2015-01-11

Death Without God

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by Neil Godfrey

Comforting-Thoughts-book-cover-oblong-200-JPGLast year I mentioned a book about death from an atheist perspective that has been getting wide attention among various Freethought and other blogs. My first reaction when I learned about it . . . .

Another book that did not interest me personally but that I see is gaining considerable attention on the web is Greta Christina’s Comforting Thoughts About Death That Have Nothing to Do with God. Personally I have no problem with the idea of death as the cessation of everything. But evidently we all have different perspectives on this and Greta’s book does meet a wider interest. And given its electronic version only costs $3 I thought, “what the hell” and have downloaded it for future reference. Now I can find out what all the fuss is about when I have a spare moment.

I’ve been an atheist long enough and I have long since worked through my questions about the “meaning of 42” and godless foxhole deaths that I felt little personal interest in reading it at first. But it’s a bandwagon thing. I had to find out what everyone else thought I was missing, so I read it.

I managed it easily in my spare moments — walking to/from work; waiting for someone in a car — and it was the best $3 I’ve ever spent since my $3 haircut in Bali.

Greta Christina is a pleasure to read. It’s always nice, too, to read someone of a like mind about the fundamentals of life. One always hopes little gems will be tucked away in one’s mind and available for future reference when next conversing with anyone who wants to talk about stuff like this.

There are two audiences (or two additional audiences) Greta is addressing here. For religious believers who are curious, especially if they are rethinking their own faith, this book is a perfect layout of the healthy atheist dispositions towards death and life. I was a little surprised to read that Greta is also addressing an apparently not insignificant number of atheists who seriously thought religion is the better option when it comes to facing death. I don’t know too many of those, or at least I don’t know if I do know any such people.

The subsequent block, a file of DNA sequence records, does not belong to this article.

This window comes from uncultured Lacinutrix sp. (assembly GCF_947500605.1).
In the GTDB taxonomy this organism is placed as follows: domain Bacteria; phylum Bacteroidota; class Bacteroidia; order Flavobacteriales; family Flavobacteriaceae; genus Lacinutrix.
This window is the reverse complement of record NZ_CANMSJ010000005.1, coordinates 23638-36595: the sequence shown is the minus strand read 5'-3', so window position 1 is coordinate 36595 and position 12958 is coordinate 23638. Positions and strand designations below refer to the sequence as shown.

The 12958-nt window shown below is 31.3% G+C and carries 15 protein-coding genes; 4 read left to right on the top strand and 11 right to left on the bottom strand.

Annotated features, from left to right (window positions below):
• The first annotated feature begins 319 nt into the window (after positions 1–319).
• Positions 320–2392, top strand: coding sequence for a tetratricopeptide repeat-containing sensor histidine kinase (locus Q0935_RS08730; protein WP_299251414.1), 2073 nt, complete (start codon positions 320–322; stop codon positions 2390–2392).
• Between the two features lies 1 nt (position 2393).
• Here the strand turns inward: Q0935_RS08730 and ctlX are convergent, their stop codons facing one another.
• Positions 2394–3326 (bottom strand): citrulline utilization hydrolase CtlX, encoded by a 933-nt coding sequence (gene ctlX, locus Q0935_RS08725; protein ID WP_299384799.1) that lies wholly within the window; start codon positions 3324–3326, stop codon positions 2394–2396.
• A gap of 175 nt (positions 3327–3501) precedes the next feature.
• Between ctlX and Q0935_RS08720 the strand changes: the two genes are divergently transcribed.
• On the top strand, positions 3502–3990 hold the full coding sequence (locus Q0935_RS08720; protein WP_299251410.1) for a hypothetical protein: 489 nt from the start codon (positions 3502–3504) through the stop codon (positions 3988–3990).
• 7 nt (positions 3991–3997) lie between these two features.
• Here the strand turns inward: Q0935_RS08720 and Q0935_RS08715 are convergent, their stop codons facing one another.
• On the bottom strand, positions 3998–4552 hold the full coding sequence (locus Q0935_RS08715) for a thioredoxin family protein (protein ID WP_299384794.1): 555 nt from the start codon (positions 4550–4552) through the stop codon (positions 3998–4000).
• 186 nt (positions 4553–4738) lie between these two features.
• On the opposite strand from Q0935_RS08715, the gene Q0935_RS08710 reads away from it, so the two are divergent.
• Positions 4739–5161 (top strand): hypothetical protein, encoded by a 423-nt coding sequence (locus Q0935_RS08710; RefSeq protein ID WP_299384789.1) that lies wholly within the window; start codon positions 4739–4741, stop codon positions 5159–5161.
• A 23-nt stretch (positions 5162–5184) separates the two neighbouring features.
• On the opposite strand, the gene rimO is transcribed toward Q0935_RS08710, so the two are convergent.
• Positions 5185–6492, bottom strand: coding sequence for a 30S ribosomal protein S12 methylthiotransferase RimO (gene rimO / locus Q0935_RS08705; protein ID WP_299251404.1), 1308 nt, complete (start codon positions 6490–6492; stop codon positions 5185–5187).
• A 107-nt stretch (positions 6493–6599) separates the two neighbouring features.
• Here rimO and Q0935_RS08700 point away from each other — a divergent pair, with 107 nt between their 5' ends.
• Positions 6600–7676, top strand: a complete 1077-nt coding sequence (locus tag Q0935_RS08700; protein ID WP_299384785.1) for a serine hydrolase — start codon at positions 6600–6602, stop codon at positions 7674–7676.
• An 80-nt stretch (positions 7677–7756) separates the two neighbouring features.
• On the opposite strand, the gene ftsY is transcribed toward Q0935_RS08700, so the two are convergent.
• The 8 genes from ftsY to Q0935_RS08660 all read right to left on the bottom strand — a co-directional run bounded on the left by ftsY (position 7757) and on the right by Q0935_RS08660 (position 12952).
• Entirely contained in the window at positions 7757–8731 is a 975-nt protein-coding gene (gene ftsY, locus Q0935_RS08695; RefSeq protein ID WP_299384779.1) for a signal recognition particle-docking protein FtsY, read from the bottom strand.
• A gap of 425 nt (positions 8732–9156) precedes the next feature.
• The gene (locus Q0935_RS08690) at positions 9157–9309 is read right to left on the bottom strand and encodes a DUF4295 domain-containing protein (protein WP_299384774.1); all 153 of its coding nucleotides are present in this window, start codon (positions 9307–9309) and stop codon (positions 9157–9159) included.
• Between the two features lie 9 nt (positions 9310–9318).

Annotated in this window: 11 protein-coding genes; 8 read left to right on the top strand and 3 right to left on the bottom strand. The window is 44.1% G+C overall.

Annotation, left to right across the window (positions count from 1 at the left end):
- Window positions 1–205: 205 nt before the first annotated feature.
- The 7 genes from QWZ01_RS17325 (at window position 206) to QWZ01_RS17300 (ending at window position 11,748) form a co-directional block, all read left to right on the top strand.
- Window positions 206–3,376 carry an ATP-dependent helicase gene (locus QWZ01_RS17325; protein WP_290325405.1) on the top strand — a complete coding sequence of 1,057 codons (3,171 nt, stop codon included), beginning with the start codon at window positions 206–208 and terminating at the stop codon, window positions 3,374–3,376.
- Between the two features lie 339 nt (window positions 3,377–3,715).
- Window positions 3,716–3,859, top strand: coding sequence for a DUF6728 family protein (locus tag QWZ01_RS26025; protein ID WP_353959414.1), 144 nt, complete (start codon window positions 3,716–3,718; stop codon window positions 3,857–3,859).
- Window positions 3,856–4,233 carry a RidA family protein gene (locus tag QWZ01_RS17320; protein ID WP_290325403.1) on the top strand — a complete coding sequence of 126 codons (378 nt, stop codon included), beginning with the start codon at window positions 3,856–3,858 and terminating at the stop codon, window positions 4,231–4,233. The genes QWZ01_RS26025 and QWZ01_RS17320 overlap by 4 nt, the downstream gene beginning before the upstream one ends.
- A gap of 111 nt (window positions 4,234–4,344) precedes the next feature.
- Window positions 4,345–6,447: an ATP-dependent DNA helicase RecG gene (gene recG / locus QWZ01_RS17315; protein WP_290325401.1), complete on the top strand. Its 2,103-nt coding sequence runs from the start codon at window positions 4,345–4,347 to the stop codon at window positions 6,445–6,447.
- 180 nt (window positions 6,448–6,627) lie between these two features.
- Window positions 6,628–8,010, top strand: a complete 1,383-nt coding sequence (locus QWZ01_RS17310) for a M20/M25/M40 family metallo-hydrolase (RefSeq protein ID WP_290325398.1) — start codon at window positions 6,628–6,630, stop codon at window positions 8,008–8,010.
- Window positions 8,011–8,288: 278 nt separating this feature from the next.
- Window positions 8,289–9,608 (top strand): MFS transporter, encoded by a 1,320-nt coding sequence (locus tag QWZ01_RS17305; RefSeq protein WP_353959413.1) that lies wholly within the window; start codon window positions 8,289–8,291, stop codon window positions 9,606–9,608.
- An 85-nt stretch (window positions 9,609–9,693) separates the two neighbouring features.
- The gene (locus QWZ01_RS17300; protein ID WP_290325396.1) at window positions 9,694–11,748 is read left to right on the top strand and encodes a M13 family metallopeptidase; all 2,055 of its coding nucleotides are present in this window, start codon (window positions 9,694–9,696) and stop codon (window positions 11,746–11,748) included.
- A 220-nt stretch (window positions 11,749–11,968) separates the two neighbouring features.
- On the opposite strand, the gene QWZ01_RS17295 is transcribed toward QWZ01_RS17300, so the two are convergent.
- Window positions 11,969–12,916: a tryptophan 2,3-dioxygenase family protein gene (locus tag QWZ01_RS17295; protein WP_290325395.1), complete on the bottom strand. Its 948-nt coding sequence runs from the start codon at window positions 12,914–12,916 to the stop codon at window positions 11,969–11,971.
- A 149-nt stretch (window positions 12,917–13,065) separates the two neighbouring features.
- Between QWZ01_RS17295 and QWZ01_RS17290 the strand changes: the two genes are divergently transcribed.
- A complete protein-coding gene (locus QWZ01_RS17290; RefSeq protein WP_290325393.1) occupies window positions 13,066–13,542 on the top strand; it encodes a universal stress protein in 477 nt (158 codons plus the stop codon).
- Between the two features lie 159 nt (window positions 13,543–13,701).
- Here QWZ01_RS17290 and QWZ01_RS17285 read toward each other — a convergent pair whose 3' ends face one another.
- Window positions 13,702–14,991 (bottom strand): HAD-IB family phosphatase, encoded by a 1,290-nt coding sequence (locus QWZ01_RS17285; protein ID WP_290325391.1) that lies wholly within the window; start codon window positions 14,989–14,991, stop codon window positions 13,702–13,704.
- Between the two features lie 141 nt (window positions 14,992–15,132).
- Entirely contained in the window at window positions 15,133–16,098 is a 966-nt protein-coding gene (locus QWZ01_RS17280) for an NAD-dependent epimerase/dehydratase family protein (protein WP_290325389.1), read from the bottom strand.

I have scarcely been aware of atheist communities and related support groups, in particular some tailored to offer support for anyone finding well-meaning (or sometimes less kindly) religious people burdening them in their times of grief with overwhelming religious sentiments. Greta’s mentioning of these reminded me how lucky I am that atheism is not the big deal in Australia that it obviously is in America.

Greta writes with humour, compassion, understanding and simplicity. It really is a great $3. You’ll remember and talk about it as long as you would the very beautiful hairdresser giving very good $3 haircuts in Bali.

 

2 Comments

  • James D. Williams
    2015-01-11 18:25:15 UTC - 18:25 | Permalink

    How has life ever really been comfortable? An atheist view of the afterlife (if such a view is possible) must necessarily admit exclusively what we know of “this” one.
    From: http://www.bartleby.com/1002/208.html
    H.G. Wells “The War of The Worlds” (1898):

    For so it had come about, as indeed I and many men might have foreseen had not terror and disaster blinded our minds. These germs of disease have taken toll of humanity since the beginning of things—taken toll of our prehuman ancestors since life began here. But by virtue of this natural selection of our kind we have developed resisting power; to no germs do we succumb without a struggle, and to many—those that cause putrefaction in dead matter, for instance—our living frames are altogether immune. […] By the toll of a billion deaths man has bought his birthright of the earth, and it is his against all comers; […] For neither do men live nor die in vain.

  • 2015-01-12 21:11:15 UTC - 21:11 | Permalink

    Well I’ll repeat the obvious: Britain’s convicted criminals went down under, Neil; her Christ-Psychotics went to the part of North America that became the United States!

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